It is more than that. Astro today is a comprehensive ecosystem. We no longer look at ourselves in terms of pay-TV and free TV, we are a consumer company. We are about content, products, services and talent. Our job is understanding our customers better than anyone else. And personalizing a solution for each one, so they can each have an individual playlist across our media assets. We are video, audio, ground, talent engagement and so on.
What informs your content production and acquisition strategy?
We have a Malaysian play, which is about deepening engagement with each customer. It is ours to lose. We have the opportunity, the first-mover advantage, the content capabilities and we produce 13,000 hours of content that each household engages with on average five hours per day. For the premium segment, we have the best of Hollywood, and we have the best of sports. We work with all our partners to identify the content that we bring on an exclusive or at least first-window basis. And we make sure that our premium content is deemed [by audiences] to be premium. We are also seeing a lot of premium customers transiting to on-demand, which is a completely different viewing habit. There is a certain amount of day/date content, but more and more it is about box sets and binge viewing. And portability of content. All good stuff!
|Dato’ Rohana Rozhan has served as Astro Malaysia Holdings’ chief executive officer for the better part of a decade.
What kind of Malay content are you delivering?
The whole works. From movies to big signature “Game of Thrones”-like shows, to comedies, reality TV, magazine shows, lifestyle and news. We are very committed to making ourselves THE Malay content player. At the end of last year we signed a deal with Karangkraf, the No. 1 content creator and IP owner for Malays. We have a joint venture with them, where will use their IP. The first Karangkraf content will be coming on soon.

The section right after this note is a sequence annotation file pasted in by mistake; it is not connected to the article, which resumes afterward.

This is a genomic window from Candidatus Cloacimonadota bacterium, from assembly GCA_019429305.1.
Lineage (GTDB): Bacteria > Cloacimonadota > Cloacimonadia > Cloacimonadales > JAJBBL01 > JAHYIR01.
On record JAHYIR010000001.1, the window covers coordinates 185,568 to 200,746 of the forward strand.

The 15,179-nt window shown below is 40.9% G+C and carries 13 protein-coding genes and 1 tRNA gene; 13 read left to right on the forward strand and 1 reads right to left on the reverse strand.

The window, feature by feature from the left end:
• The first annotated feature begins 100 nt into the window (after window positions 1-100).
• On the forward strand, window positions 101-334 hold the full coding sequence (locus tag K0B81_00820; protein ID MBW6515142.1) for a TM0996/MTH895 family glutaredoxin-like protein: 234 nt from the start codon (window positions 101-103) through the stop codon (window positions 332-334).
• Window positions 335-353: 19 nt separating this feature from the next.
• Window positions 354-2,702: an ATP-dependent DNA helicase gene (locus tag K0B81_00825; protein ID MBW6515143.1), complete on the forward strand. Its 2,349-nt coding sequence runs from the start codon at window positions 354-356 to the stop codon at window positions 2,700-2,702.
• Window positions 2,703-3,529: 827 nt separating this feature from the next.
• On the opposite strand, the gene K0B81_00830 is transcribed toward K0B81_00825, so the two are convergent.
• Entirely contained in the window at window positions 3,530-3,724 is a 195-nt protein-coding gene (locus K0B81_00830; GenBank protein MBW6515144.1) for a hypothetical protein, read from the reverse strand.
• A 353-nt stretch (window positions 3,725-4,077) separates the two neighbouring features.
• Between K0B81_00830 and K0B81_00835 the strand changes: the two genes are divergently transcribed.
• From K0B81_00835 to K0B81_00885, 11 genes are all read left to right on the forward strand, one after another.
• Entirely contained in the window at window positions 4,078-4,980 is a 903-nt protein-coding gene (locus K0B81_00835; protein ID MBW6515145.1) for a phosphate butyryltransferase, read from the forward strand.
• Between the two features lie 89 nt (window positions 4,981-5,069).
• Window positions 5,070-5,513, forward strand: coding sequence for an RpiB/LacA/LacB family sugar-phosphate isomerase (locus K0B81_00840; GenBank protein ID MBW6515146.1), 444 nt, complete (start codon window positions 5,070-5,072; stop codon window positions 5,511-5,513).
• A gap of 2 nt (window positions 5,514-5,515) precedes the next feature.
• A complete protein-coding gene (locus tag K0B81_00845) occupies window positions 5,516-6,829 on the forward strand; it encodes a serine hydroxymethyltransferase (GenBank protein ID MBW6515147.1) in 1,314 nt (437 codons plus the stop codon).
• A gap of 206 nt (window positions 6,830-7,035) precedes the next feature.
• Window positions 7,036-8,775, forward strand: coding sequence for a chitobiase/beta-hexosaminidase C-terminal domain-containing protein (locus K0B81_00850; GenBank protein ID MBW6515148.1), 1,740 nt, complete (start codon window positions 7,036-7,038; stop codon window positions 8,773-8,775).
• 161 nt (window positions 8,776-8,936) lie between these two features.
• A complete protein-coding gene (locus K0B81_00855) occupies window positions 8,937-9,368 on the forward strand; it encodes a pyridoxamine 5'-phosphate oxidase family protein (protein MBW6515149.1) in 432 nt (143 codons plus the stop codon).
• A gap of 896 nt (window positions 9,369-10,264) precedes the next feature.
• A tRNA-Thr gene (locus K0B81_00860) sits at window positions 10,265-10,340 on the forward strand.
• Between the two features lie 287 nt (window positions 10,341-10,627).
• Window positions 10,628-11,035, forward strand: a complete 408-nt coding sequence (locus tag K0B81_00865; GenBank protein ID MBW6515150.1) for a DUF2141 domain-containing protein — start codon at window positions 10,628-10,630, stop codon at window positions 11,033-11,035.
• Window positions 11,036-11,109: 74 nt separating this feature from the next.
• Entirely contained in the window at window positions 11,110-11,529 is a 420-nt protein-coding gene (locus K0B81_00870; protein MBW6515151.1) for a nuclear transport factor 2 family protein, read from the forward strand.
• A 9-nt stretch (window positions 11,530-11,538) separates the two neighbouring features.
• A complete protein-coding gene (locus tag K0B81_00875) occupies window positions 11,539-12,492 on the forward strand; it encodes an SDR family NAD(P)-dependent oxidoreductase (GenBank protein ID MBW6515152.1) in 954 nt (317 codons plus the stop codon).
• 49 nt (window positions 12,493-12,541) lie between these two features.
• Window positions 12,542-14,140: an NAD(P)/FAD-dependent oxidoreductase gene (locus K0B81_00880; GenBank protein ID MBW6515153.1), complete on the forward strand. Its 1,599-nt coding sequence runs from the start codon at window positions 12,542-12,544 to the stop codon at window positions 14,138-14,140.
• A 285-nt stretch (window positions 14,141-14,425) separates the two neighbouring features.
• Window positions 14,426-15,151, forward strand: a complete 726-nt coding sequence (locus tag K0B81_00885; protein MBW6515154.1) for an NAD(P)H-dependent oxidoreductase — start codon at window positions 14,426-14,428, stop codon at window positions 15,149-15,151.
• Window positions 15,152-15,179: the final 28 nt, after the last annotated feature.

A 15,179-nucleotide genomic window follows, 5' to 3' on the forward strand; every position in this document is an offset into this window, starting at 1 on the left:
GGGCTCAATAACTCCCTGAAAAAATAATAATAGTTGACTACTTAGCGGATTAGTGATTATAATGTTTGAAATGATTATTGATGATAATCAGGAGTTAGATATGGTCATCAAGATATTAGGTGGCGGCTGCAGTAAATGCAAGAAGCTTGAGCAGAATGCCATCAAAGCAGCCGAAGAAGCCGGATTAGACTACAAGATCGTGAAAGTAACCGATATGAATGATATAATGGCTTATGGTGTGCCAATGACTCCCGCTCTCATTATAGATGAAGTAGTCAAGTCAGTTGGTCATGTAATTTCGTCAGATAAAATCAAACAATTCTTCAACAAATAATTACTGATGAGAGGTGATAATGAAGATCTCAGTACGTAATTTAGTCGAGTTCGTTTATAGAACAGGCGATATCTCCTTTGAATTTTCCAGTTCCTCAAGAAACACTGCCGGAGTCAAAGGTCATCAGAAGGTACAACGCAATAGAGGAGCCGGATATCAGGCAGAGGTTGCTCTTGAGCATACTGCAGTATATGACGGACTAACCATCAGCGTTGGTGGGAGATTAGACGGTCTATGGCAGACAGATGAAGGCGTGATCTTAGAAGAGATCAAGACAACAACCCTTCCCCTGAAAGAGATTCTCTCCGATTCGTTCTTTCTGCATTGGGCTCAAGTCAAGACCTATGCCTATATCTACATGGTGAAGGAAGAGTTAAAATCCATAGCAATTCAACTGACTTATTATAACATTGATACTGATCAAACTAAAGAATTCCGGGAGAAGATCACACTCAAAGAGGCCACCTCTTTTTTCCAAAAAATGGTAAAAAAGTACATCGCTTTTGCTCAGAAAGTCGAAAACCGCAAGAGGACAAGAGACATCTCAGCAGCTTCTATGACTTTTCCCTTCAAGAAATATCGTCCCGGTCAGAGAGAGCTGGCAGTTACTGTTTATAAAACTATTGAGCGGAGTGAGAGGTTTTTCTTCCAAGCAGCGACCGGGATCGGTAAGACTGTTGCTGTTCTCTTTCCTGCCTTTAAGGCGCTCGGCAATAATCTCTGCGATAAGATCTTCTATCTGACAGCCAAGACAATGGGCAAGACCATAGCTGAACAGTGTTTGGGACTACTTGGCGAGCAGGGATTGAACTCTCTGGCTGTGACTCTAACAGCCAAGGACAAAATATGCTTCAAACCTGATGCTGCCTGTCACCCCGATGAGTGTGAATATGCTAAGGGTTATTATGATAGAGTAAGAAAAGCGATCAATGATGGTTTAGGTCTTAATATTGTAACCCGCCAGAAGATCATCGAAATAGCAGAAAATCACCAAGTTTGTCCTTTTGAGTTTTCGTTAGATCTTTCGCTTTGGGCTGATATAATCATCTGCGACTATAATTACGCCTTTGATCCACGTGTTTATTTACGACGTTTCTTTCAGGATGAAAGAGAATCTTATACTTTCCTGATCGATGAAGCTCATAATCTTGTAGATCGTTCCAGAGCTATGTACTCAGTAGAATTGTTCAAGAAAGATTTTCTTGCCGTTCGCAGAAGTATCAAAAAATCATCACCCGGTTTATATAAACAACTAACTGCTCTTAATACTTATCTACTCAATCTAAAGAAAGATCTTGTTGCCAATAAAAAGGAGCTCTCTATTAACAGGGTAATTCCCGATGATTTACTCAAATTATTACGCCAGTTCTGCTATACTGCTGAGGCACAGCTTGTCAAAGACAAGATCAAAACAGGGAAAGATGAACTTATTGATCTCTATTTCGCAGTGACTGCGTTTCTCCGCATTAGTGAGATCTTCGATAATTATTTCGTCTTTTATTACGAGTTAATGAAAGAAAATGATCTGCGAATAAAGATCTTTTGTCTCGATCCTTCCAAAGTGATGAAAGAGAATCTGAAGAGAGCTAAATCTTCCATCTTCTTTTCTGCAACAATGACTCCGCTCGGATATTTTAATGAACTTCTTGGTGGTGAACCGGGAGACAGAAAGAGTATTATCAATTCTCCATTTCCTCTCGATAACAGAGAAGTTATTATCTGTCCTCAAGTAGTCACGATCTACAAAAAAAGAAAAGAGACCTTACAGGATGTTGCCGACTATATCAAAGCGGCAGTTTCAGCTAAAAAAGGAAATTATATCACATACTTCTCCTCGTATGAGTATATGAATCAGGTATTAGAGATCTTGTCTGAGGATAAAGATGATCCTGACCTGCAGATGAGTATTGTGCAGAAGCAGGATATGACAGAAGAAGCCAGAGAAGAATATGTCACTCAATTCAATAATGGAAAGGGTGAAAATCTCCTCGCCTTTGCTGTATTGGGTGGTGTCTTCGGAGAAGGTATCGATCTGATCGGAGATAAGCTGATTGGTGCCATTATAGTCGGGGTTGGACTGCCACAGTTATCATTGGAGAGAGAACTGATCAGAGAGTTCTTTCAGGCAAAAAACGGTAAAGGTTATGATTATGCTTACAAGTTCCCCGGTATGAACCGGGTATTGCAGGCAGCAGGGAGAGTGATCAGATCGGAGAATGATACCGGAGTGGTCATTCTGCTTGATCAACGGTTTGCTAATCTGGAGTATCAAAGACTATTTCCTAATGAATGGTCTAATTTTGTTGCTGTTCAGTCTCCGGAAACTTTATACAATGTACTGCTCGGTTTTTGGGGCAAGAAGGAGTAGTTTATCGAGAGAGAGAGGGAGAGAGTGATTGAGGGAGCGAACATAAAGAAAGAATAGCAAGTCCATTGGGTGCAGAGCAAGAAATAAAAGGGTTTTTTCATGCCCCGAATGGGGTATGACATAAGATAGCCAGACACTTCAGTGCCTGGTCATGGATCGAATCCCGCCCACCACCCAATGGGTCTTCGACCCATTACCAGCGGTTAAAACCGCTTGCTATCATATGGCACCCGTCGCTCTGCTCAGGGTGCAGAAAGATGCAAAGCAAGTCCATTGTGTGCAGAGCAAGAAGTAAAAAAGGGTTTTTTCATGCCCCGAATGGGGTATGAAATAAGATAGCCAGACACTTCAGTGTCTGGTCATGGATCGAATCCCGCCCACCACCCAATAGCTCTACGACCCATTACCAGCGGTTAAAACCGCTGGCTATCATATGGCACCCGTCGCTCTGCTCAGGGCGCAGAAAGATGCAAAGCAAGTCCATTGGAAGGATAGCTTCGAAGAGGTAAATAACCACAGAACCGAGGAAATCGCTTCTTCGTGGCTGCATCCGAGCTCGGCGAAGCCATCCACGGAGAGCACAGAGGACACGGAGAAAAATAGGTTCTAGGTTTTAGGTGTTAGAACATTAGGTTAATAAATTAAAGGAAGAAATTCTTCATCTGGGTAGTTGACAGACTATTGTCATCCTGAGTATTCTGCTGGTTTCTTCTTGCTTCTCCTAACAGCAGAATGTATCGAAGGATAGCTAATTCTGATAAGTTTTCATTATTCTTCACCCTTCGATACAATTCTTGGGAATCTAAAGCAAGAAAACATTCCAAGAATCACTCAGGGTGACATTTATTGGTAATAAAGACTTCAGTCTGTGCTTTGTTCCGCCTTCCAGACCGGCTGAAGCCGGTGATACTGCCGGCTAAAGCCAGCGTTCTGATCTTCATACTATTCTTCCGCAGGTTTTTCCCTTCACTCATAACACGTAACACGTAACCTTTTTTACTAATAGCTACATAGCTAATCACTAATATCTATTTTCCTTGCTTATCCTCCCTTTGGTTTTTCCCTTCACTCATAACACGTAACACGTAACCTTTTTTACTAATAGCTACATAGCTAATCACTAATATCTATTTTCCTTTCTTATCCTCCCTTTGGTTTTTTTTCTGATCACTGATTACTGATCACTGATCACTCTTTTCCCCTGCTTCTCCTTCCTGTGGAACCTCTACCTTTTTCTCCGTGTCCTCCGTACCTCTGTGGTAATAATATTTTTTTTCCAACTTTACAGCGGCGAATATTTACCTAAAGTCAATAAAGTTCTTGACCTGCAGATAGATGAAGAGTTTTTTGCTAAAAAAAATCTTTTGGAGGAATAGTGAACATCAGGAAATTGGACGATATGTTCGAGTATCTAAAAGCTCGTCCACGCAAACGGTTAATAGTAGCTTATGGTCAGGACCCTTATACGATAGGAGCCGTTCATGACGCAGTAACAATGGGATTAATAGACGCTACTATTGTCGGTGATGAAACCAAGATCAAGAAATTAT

Is that the same as your regional thinking?
We used to think that we produce so much in Malaysia, and that there are commonalities across the region which would make for exportability. The reality is different. So we are building a Nusantara content/IP franchise, as well. Nusantara for us means Indonesia, Thailand, Singapore and Malaysia. Malaysia is 30 million people. Nusantara is more like 600 million people. We are the hole in the ring donut, where the opportunities are. We understand that we cannot do it alone. So a lot of our content aspirations in Nusantara will be collaborations with other people, within the creative ecosystem. There are several shows in Indonesia, with one already on air called “Do[s]a.” We also have “3 a.m. Bangkok Ghost Stories,” with Thailand’s Five Star Production, and are producing two horror series and a movie, around a uniting theme of supernatural things happening at the darkest hour. We can exploit IP on our existing platform in Malaysia, and then exploit it over Tribe, which already has 3 million downloads and 500,000 simultaneous users. We don’t rule out selling some of those content windows and rights to other, more global, users. One of our kids shows, “Cam & Leon,” is sold to Amazon.